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Comment Re:I've said it before (Score 1) 391 391

and I'll say it again - technology INCREASES jobs, never decreases it - over the long term.

If robots don't cause total human working hours to decline, then what the fuck good are they?

In this instance it's not about reducing human working hours, it's about increasing productivity. Factories might increase productivity exponentially with robots and yet still require about the same number of staff either working around the edges where robots aren't capable or managing the robots themselves. But the point is that you're producing much more with about the same labour cost.

Comment Re:Price is a second order function (Score 1) 292 292

I think the best solution has been around for a hundred years, albeit in a children's toy, how about we drive around in life sized slot cars? Remove the need for batteries - or at least have a very small one to allow entry into private property etc. It would also allow power to be supplied directly from the grid, and remove the need for toxic batteries. It would probably work considering very few people drive off road, and will autonomous cars would make a lot of sense, would also enable better navigation.

Comment Re:Reasons why I don't like Musk's hyper loop (Score 1) 124 124

1. All the diagrams give the impression that it will be like people flying through tubes as in Futurama. Instead you will be sealed inside a metallic "bullet", that runs in a metallic tube - no windows for you (sort of like James Bond in The Living Daylights). It's a pity if you have any sort of claustrophobia.

So you'd need some kind of fancy window like display that could update with local scenery or anything else.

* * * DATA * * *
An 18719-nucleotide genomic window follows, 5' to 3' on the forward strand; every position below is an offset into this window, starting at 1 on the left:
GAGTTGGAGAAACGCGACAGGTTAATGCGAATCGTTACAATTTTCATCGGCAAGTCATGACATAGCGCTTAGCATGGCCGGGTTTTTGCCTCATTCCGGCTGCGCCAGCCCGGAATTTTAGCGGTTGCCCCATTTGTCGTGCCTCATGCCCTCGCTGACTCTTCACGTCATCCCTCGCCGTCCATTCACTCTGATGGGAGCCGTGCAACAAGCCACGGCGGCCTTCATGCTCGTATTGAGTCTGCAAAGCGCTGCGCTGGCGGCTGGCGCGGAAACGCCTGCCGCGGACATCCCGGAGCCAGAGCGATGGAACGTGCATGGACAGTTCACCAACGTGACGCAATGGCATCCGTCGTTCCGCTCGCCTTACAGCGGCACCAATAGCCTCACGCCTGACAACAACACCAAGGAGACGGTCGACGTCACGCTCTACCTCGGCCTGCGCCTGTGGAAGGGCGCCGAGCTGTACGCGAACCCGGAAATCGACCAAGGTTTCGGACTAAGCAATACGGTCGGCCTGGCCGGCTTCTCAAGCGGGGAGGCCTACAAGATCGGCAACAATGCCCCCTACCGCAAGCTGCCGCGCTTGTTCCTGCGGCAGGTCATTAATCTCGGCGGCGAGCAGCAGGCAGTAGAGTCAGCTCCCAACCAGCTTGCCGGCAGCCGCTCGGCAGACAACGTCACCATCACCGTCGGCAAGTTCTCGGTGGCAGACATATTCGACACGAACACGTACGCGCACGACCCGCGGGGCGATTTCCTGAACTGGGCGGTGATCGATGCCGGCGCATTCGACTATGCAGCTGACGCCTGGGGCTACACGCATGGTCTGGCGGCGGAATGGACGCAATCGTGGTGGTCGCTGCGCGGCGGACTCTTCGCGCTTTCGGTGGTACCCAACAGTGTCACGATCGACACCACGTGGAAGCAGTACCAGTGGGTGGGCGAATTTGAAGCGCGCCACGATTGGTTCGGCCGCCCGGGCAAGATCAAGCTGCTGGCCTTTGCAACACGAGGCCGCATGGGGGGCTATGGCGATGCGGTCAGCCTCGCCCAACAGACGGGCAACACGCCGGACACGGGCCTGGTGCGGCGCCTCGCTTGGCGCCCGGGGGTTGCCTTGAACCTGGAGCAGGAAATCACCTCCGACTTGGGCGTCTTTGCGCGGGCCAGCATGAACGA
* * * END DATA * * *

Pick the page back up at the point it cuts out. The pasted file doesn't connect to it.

2. While the device doesn't run in a complete vacuum, it runs in an atmosphere that is low to the point of being unbreathable. But the device doesn't contain any onboard air supply - instead it relies on the driving compressor/fan assembly to compress the air to a human sustainable amount. So if the device loses power for any reason (electrical, mechanical, computational) then you better be able to hold your breath for a long long time.

So it operates just like a modern airliner

3. There was no indication that the loop itself was anything more than a single tube. Thus there is no capability to bypass any section. So if a device fails, all devices that are already in transit and behind it are screwed (see 2 above).

It's a test environment. These things can be developed.

Comment Re:When they test these autonomous cars... (Score 1) 167 167

That's why there's still controls to drive it non autonomously.

And if that is the response, that is why autonomous cars will NEVER work on public roads.

Either the car drives itself 100% of the time, or I drive it 100% of the time.

If someone thinks that you're going to be driving along in your car not paying attention to the road, and suddenly the computer is doing to say "fuck it, I don't know, you do it" they're complete morons.

It sounds silly but that's exactly how autopilot and fly by wire systems work in Airbus and Boeing aircraft and they have hundreds of passengers at a time.

Comment Re:When they test these autonomous cars... (Score 1) 167 167

>If someone thinks that you're going to be driving along in your car not paying attention to the road, and suddenly the computer is doing to say "fuck it, I don't know, you do it" they're complete morons. It sounds silly but that's exactly how autopilot and fly by wire systems work in Airbus and Boeing aircraft and they have hundreds of passengers at a time.

Comment Re: Its a cost decision (Score 1) 840 840

It's not about cost. It's about design. They used to build things to last.

Did they really? Then why isn't our world still full of old working things that require no maintenance? I mean I can agree with the impression that things used to be built to last, but I think it might have more to do with the fact that old things were put together by hand, and were very big and electronic components were big and simple. It used to be easy to find a faulty component and fix it, but now that everything's been shrunk and stuck on a chip it's no longer simply a matter of replacing a universally available component, you have to find and buy the correct chip, which can cost more than just going down to the shop and getting a new entire product. Old things are still around and have the fame of being reliable because they are simple to fix.

Frankly, Scarlett, I don't have a fix. -- Rhett Buggler

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